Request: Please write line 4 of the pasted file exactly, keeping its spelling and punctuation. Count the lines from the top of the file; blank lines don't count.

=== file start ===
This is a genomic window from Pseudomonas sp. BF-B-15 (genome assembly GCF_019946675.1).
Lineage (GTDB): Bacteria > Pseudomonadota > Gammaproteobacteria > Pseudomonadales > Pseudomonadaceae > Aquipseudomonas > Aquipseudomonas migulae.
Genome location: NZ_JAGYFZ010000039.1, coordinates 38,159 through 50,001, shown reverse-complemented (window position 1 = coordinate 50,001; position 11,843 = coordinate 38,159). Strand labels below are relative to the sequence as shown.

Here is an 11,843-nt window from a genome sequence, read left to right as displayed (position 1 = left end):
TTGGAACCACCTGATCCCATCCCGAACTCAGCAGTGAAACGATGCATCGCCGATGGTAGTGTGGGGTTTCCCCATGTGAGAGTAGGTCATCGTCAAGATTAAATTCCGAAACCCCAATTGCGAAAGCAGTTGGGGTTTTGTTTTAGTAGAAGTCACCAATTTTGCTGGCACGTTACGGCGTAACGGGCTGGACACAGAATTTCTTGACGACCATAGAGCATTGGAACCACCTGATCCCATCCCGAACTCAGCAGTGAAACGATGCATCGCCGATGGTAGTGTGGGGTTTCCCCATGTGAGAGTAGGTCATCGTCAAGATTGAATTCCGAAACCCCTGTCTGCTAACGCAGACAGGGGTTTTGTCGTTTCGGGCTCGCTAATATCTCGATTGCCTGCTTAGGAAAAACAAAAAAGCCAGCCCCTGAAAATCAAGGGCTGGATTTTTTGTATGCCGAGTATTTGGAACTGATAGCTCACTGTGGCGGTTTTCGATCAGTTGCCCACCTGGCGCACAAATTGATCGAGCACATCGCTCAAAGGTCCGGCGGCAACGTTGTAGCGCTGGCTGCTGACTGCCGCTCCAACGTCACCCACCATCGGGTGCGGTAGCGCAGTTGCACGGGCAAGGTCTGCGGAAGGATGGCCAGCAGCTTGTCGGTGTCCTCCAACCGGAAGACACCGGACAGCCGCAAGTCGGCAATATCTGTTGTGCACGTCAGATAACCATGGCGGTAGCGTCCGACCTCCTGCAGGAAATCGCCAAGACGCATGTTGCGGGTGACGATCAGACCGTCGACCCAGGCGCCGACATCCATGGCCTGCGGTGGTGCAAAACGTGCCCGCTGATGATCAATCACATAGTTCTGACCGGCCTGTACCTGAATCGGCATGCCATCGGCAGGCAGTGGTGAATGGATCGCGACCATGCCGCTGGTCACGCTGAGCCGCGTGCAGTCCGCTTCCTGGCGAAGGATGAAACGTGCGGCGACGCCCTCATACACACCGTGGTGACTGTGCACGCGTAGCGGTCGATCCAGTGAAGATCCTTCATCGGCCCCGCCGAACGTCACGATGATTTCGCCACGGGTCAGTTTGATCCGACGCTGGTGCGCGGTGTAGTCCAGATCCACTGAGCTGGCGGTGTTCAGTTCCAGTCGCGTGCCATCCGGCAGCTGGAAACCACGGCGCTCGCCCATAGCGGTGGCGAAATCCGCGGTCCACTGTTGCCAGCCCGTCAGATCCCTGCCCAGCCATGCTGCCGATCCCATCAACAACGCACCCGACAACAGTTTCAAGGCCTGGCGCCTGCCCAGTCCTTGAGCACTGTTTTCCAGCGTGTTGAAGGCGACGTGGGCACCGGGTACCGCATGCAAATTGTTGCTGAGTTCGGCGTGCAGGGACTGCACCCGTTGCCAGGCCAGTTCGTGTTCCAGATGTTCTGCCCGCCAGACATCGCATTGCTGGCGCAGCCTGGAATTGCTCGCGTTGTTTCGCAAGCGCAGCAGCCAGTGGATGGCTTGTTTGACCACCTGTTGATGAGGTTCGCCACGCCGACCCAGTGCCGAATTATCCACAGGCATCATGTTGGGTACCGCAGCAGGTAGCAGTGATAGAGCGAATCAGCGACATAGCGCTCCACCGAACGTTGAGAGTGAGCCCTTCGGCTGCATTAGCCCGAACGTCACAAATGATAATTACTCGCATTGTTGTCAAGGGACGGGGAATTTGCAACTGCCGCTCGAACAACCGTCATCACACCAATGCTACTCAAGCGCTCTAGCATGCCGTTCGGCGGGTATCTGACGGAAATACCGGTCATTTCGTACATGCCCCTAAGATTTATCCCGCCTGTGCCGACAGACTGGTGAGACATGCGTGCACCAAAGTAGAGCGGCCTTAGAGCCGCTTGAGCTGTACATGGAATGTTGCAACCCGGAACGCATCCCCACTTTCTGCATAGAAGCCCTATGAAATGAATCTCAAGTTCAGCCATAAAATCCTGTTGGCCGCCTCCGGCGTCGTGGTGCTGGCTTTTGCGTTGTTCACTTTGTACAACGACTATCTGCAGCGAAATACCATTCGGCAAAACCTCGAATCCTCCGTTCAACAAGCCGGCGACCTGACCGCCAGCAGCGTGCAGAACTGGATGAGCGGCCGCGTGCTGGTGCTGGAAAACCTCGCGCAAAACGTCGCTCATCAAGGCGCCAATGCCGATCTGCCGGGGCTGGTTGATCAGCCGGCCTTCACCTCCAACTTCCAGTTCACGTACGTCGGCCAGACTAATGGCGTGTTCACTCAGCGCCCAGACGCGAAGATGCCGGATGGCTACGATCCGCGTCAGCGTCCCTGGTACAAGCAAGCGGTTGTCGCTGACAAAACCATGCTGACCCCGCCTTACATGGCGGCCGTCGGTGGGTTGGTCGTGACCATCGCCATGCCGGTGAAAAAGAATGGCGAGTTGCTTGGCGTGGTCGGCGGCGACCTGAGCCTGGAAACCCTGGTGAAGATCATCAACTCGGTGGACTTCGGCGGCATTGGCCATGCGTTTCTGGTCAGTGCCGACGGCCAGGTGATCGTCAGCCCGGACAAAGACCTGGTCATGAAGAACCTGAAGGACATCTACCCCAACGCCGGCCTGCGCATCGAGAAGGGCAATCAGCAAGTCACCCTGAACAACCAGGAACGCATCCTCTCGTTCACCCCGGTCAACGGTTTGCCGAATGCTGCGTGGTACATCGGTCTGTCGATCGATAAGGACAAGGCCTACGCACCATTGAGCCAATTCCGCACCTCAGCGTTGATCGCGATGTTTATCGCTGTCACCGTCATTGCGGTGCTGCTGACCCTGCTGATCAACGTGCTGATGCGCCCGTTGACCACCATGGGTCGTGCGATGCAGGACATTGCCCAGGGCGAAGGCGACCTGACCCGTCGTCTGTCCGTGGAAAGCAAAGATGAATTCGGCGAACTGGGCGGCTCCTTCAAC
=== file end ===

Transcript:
Here is an 11,843-nt window from a genome sequence, read left to right as displayed (position 1 = left end):